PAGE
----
Unreal Nature

February 12, 2016

Art and the Academy

Filed under: Uncategorized — unrealnature @ 5:39 am

… For the Beckett of the 1930s, art is the name for radical immediacy — that which cannot be approximated, expropriated or unseated from itself, precisely because it has no self-subsistence.

Continuing through Beckett, Modernism and the Material Imagination by Steven Connor (2014):

… The struggles to be and say that absorb Beckett are regularly represented as struggles to learn and know. Through the length and breadth of Beckett’s writing, the pretentiousness and vanity of scholarship are routinely mocked. In Malone Dies, Saposcar toils ineffectually to become the academic high-flyer his parents wish for.

[line break added] Called up on to think, Waiting for Godot‘s Lucky produces a panic-stammering, Tourettish outpouring of vacuous philosophical jargon. In characterizing the relation between The Unnamable‘s Mahood and the ‘college of tyrants’ who struggle to impart to him the lessons of how to have been a human being, Beckett glosses his own condition as a writer, in which pedagogy is always an issue:

[T]hey gave me to understand I was making progress. Well done, sonny, that will be all for today, run along now back to your dark and see you tomorrow. And there I am, with my white beard, sitting among the children, babbling, cringing from the rod. I’ll die in the lower third, bowed down with years and impositions, four foot tall again, like when I had a future, bare-legged in my old black pinafore, wetting my drawers. Pupil Mahood, for the twenty-five thousandth time, what is a mammal? And I’ll fall down dead, worn out by the rudiments.

… Nobody could ever accuse Beckett of wearing his learning lightly. Where Joyce was an unabashed pilferer and pillager of ideas and arguments, Beckett wrapped his allusions up in an air of patrician mystery. Where Joyce’s writing honestly invokes and invites the ingenuity of the crossword-solver, at one point even invoking the name of Beckett in his encouragements to the perplexed reader — ‘Bethicket me for a stump of a beech if I have the poultriest notion what the farest it all means,’ Beckett’s erudition is intended to mock and lock out ‘the great crossword public.’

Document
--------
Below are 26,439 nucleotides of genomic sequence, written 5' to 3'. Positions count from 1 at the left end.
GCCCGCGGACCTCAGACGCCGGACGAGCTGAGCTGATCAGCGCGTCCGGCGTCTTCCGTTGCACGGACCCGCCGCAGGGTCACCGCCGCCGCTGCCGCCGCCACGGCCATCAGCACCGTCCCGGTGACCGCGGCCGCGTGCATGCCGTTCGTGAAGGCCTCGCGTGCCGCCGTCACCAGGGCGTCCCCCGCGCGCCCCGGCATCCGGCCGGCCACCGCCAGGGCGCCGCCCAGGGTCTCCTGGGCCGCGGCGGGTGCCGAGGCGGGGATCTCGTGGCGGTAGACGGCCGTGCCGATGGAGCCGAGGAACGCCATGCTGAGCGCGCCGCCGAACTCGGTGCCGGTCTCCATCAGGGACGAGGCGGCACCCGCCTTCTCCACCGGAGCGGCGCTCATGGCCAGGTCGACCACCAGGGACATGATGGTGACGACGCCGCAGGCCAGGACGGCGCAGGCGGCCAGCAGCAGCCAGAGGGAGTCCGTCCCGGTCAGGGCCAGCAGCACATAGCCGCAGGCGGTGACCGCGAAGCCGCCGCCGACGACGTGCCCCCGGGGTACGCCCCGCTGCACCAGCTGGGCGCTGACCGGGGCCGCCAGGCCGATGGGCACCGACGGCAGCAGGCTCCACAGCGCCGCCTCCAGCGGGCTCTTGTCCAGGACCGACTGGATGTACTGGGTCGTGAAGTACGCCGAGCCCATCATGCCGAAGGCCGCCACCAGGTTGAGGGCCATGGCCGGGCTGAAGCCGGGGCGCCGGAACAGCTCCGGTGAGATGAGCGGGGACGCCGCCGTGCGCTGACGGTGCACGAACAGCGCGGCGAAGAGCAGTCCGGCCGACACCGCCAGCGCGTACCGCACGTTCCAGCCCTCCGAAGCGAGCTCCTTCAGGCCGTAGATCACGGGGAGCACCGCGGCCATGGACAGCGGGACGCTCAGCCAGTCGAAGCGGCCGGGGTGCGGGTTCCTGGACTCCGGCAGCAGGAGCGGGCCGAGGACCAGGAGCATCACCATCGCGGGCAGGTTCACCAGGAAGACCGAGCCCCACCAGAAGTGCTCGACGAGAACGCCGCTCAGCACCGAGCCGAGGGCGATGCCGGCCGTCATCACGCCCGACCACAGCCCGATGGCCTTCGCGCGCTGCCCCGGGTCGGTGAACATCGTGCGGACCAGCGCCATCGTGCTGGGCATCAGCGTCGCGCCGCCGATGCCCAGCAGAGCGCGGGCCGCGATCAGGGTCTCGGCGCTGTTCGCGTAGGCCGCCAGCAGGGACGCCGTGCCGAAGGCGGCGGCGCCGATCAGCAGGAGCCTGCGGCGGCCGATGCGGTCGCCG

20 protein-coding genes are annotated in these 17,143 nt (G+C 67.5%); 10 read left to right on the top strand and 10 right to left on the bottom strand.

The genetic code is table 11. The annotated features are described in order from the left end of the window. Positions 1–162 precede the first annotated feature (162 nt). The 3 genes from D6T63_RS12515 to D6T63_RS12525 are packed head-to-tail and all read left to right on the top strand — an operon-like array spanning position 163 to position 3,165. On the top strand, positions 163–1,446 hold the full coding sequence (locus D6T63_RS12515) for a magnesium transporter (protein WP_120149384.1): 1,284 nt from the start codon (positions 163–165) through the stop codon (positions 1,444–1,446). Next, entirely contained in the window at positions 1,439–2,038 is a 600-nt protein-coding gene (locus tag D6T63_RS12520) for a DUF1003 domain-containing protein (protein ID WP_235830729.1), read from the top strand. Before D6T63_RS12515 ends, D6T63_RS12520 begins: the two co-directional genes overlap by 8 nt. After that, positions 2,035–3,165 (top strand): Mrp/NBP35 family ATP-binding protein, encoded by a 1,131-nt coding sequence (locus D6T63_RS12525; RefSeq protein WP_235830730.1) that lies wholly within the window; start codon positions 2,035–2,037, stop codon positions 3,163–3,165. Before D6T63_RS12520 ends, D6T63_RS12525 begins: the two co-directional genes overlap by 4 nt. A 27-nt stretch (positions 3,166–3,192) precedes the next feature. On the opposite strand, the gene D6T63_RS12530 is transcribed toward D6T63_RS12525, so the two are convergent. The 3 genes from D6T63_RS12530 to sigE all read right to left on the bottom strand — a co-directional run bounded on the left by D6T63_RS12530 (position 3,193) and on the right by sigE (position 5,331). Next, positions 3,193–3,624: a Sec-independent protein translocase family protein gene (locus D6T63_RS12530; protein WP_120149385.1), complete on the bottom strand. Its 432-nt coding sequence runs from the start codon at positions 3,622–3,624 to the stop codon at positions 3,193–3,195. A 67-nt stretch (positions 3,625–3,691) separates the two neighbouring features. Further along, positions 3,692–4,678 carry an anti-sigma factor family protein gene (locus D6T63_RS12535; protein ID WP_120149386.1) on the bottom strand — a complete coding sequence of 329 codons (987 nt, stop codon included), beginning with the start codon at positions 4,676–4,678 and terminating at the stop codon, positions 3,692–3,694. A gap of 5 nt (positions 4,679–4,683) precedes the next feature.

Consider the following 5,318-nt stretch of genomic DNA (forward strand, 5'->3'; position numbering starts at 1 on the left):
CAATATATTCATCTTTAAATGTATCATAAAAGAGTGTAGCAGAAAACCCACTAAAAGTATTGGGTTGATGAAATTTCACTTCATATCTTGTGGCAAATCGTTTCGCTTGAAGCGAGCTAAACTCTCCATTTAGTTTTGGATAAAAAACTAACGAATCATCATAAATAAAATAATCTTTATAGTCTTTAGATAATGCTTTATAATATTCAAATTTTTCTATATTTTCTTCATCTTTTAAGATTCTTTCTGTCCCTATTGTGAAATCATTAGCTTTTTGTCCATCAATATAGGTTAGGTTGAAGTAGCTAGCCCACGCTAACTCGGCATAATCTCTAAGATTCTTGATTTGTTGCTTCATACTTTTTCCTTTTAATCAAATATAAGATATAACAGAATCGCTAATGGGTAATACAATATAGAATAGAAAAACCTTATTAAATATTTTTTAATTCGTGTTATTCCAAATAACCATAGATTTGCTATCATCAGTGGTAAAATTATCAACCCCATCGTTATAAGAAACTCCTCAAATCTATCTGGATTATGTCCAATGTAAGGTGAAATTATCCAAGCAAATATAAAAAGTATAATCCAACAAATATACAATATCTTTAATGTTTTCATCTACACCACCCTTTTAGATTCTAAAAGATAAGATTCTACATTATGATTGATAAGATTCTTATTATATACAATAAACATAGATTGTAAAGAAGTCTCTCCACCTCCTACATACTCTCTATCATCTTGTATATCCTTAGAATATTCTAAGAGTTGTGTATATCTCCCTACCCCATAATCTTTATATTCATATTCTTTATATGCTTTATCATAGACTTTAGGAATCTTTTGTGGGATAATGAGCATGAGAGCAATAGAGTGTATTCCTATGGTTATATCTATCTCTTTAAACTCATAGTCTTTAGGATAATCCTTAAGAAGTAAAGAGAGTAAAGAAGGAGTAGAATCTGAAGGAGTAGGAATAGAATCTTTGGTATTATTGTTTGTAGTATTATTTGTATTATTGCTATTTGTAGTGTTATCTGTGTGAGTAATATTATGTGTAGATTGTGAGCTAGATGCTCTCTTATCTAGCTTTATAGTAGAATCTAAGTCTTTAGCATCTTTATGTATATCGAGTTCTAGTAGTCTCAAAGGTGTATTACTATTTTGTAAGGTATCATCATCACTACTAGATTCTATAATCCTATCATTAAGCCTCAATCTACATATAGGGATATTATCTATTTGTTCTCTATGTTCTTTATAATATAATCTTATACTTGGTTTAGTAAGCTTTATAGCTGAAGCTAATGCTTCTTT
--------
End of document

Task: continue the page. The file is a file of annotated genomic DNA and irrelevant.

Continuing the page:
… Prior to his imperfectly executed policy of noncompliance with criticism, Beckett formed a kind of credo designed to keep his work clear of the avaricious clutches of the academy. This is the argument that, because art is of the order of the irrational, it has nothing to do with ‘doctoracy’ and the vulgar agonies of the dissertation. This creed seems first to emerge in Proust, and then to be articulated in splinters through the 1930s reviews, finally being informally formalized in the Three Dialogues.

[line break added] The claim for the irrationality of art is designed most of all to establish a kind of sovereignty by subtraction. Art is what is left after the work of explication and making clear has surrendered or receded. Not only is art ineffably untranslatable into any terms but its own, this undefinability is the only definition left of it. Poetry, Beckett writes in his review of Denis Devlin’s Intercessions (almost as though he were denying the title of the collection) must be ‘free to be derided (or not) on its own terms and not in those of the politicians, antiquaries (Geleerte) and zealots.’

[line break added] What matters most about art is its inexplicability, its incomparability, its nonexchangeability with anything but itself. Hence Beckett’s remark after a quotation from Devlin, ‘If I knew of any recent writing to compare with this I should not do so.’ For the Beckett of the 1930s, art is the name for radical immediacy — that which cannot be approximated, expropriated or unseated from itself, precisely because it has no self-subsistence.

[ … ]

… There is a striking parallel between the great theme with which modernist writers and artists wrestled, namely the question of what kind of distinctiveness or autonomy art might be said to have in a world of commodities, consumption and corporate power, and the academy’s self-reflections. What is more, the two are intertwined.

[line break added] Art and the academy are twins as well as antagonists. The autonomy and the sovereignty of the artist on the one hand and the academic on the other are maintained through a reciprocally defining distance; the artist is free of the encumbrances and accountabilities of the academic; the academic is free of the unknowingness, that is, of the false freedom of the artist.

My most recent previous post from Connor’s book is here.

-Julie

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